As for the last paragraph, you mean beginners who overestimate how hard it is to practice?

          Anyway, I want beginners to understand that it is hard but what I wanted to convey through my comment was -> don't follow random advice from for example 5 star guys on Codechef, or random guys who never did deliberate practice.

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            When I say about beginners who underestimate how hard it is to practice, I mean people who have completely unrealistic expectations about training and improvement, so for example they think that they are practicing a lot while in fact they aren't, or they don't realize that their current improvement is reasonable for their amount of practice — as a result they spend time trying to figure out what is wrong with their practice instead of simply practicing more, or they get upset and demotivated believing that they are untalented/dumb/wrong. Again, "hard" is not really the right word here, but I used it for simplicity.

            Regarding not listening to a random 5* guys: I agree on this part as well; while for sure there is a positive correlation between skill level and understanding of how competitive programming training works, you can't guarantee that somebody knows the stuff or can be a good coach based solely on their own rating. At the same time, if you get 10 opinions from 10 different experienced contestants, and they all have some part in common, I'd expect that it is very likely that this shared part is correct.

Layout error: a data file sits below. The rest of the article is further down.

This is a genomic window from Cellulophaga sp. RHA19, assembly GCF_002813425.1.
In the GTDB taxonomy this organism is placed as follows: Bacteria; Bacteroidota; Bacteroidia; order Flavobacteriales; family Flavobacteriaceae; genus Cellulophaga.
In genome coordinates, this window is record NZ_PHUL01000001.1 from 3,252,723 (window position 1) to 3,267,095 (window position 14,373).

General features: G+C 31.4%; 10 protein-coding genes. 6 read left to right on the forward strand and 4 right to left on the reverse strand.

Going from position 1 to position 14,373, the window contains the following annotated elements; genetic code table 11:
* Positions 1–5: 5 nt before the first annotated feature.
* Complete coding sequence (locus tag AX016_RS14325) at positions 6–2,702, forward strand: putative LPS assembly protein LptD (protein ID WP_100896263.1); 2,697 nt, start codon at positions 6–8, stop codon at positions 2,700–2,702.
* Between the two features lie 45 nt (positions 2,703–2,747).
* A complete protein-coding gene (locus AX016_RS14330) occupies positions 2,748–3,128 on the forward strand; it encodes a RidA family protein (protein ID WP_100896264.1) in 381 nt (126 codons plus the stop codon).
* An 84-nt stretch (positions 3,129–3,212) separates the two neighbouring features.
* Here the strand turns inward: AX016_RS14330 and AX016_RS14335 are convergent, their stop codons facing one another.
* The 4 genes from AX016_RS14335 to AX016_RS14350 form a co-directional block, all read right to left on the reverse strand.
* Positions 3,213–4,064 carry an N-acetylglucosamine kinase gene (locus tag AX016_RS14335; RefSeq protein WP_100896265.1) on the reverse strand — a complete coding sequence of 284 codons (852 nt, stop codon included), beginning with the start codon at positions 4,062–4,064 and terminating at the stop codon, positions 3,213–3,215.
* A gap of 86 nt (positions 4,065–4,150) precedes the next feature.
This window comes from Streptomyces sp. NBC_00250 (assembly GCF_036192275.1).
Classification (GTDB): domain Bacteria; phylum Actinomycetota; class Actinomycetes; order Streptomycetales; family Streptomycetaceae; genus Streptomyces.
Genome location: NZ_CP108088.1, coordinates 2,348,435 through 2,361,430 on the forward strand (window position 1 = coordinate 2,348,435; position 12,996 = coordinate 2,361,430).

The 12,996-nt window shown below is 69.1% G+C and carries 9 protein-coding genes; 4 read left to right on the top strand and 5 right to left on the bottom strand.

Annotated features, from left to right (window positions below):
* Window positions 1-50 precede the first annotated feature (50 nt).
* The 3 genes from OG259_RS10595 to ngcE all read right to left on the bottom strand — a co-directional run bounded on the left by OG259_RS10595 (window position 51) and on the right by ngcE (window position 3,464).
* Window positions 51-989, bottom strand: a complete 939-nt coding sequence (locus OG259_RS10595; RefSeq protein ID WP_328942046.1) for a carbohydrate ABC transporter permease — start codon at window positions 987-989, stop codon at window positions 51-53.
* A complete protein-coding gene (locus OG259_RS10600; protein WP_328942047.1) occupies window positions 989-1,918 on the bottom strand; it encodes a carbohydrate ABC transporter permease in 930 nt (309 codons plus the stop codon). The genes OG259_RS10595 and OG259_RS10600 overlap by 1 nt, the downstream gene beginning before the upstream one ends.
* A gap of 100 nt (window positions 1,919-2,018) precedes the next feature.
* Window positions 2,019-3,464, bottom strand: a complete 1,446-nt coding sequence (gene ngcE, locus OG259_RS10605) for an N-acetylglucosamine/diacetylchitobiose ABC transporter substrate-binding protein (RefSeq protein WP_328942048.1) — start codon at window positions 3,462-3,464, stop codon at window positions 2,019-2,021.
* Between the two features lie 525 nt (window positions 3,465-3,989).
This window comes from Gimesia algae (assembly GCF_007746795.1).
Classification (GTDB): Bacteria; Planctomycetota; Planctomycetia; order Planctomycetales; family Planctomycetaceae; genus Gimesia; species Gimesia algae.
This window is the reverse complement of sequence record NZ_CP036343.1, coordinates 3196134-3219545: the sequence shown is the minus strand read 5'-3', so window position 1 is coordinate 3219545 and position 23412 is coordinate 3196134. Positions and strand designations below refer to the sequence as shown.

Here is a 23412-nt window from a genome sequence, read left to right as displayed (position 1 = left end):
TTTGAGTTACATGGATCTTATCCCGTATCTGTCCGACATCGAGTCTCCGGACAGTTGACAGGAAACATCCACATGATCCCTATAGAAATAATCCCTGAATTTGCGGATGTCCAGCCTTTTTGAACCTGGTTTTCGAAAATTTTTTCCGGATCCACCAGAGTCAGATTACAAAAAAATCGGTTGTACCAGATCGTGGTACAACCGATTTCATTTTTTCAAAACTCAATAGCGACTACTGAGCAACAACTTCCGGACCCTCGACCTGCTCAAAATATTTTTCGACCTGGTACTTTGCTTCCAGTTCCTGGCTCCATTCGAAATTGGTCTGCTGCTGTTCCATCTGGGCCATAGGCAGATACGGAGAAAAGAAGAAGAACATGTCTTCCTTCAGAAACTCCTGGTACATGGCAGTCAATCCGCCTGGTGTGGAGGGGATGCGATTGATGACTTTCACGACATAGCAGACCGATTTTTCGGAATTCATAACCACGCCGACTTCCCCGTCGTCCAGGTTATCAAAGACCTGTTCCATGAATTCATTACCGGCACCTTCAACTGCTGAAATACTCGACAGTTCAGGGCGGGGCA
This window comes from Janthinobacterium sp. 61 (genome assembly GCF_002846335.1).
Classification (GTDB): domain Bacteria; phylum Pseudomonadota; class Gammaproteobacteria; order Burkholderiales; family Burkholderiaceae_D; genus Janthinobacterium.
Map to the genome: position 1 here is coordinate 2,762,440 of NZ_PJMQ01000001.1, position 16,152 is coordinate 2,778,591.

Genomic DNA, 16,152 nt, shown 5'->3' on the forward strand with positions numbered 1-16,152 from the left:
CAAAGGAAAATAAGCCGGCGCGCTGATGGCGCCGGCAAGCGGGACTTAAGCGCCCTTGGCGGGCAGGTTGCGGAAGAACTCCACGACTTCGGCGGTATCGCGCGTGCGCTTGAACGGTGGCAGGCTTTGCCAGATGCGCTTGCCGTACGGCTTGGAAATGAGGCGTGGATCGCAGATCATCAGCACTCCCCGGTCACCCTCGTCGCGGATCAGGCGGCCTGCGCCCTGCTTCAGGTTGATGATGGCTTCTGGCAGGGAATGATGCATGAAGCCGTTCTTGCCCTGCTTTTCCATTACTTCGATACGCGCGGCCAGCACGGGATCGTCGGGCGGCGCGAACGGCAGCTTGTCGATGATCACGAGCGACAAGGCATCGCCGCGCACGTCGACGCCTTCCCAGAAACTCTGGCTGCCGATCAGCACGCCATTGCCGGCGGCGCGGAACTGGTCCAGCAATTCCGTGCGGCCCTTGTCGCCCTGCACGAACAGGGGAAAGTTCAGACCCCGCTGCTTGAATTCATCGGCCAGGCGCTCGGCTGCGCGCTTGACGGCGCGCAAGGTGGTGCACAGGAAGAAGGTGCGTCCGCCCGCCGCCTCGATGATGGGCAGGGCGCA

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              4 weeks ago, # ^ |
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              True.

              Also, I happen to know a lot of people who give advice like "Just give contests, you will get Div 1. on Codeforces" or "Maybe you don't know enough DS, just learn Segment tree, and fenwick tree and also learn persistence, you will get better" or "Dude, you don't know KMP, learn it now" or "I just kept giving contests and I got Candidate master".

              I presume it's because they never practiced deliberately, and I suspect advice taken from these people is what makes beginners think that they have practiced enough, when in fact, they haven't.